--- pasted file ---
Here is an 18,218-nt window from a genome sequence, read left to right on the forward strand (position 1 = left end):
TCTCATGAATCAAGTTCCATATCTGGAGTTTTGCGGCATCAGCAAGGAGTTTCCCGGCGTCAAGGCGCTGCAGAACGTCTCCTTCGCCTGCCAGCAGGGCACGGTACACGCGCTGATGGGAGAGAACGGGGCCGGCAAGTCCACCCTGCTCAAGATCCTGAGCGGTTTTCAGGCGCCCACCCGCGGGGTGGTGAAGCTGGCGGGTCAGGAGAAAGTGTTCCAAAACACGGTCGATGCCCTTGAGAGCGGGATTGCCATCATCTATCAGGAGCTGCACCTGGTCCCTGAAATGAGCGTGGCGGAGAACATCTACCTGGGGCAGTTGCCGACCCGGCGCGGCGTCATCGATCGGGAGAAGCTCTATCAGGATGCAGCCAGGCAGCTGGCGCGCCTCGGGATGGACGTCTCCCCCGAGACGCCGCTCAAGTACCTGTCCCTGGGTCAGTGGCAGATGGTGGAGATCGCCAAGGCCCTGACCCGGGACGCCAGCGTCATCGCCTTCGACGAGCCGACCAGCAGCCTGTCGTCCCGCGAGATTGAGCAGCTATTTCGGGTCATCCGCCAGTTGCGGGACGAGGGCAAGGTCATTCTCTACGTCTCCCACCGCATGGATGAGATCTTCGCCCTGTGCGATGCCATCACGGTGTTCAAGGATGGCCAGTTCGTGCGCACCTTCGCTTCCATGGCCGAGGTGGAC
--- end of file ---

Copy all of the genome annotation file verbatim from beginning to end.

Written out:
Here is an 18,218-nt window from a genome sequence, read left to right on the forward strand (position 1 = left end):
TCTCATGAATCAAGTTCCATATCTGGAGTTTTGCGGCATCAGCAAGGAGTTTCCCGGCGTCAAGGCGCTGCAGAACGTCTCCTTCGCCTGCCAGCAGGGCACGGTACACGCGCTGATGGGAGAGAACGGGGCCGGCAAGTCCACCCTGCTCAAGATCCTGAGCGGTTTTCAGGCGCCCACCCGCGGGGTGGTGAAGCTGGCGGGTCAGGAGAAAGTGTTCCAAAACACGGTCGATGCCCTTGAGAGCGGGATTGCCATCATCTATCAGGAGCTGCACCTGGTCCCTGAAATGAGCGTGGCGGAGAACATCTACCTGGGGCAGTTGCCGACCCGGCGCGGCGTCATCGATCGGGAGAAGCTCTATCAGGATGCAGCCAGGCAGCTGGCGCGCCTCGGGATGGACGTCTCCCCCGAGACGCCGCTCAAGTACCTGTCCCTGGGTCAGTGGCAGATGGTGGAGATCGCCAAGGCCCTGACCCGGGACGCCAGCGTCATCGCCTTCGACGAGCCGACCAGCAGCCTGTCGTCCCGCGAGATTGAGCAGCTATTTCGGGTCATCCGCCAGTTGCGGGACGAGGGCAAGGTCATTCTCTACGTCTCCCACCGCATGGATGAGATCTTCGCCCTGTGCGATGCCATCACGGTGTTCAAGGATGGCCAGTTCGTGCGCACCTTCGCTTCCATGGCCGAGGTGGAC